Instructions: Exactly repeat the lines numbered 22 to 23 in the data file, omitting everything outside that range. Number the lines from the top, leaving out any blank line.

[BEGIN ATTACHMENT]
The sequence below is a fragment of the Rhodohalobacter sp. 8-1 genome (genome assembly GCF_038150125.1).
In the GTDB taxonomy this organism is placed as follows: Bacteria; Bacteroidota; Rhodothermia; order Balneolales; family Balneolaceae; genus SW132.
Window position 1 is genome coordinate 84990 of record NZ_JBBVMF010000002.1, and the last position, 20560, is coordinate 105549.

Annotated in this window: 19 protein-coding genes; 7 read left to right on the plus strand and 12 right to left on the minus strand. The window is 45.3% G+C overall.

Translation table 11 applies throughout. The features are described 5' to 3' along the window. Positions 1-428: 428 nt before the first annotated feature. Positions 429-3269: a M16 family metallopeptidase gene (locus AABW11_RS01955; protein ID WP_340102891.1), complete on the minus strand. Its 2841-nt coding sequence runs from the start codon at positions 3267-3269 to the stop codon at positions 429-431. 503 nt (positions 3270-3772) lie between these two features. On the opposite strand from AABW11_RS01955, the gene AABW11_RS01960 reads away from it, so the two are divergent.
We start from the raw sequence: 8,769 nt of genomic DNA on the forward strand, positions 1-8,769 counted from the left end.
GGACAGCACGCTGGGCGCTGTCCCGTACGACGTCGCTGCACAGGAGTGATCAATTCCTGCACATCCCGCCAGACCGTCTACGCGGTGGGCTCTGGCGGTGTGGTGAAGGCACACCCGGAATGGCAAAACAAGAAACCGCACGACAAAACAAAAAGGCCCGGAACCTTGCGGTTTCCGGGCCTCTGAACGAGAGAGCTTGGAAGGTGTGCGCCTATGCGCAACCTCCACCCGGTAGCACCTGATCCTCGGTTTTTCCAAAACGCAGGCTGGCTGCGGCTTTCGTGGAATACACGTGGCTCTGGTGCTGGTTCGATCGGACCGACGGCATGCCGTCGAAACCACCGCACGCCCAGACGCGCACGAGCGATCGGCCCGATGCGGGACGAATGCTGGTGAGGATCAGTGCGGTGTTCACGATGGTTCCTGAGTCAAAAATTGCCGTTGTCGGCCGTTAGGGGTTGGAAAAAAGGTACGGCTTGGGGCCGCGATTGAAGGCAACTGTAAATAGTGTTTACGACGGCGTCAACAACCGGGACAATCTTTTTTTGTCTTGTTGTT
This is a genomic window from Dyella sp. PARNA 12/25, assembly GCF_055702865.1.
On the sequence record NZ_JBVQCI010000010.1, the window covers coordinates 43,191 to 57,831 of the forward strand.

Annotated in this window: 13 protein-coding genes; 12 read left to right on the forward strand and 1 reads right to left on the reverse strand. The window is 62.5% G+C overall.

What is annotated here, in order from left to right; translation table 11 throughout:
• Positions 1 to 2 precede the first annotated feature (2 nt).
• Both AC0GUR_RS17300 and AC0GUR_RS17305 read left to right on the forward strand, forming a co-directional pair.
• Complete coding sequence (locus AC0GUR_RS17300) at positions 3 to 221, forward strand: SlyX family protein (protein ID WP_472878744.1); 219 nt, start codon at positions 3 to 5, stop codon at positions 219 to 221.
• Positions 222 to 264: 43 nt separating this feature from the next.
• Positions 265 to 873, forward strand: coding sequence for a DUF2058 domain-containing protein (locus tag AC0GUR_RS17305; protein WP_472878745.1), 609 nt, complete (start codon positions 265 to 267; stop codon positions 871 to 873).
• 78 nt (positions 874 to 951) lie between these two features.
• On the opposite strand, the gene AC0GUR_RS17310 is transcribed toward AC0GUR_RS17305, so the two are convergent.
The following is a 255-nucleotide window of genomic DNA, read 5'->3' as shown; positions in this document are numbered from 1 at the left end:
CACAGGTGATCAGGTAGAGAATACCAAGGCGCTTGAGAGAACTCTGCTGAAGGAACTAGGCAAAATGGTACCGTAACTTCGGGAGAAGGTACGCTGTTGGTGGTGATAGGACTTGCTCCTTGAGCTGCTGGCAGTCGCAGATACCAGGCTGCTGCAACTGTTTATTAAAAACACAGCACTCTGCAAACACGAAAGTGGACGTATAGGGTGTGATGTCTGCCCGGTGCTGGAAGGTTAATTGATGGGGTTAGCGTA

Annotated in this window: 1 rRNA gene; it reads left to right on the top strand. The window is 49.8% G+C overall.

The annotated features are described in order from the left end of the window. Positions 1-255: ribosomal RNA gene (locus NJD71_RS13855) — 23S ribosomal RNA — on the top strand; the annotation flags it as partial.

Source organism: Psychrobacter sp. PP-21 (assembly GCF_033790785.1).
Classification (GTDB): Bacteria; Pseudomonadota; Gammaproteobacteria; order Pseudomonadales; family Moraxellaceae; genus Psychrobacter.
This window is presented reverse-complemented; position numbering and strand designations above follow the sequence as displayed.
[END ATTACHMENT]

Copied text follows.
The annotated features are described in order from the left end of the window. Positions 1-255: ribosomal RNA gene (locus NJD71_RS13855) — 23S ribosomal RNA — on the top strand; the annotation flags it as partial.

Source organism: Psychrobacter sp. PP-21 (assembly GCF_033790785.1).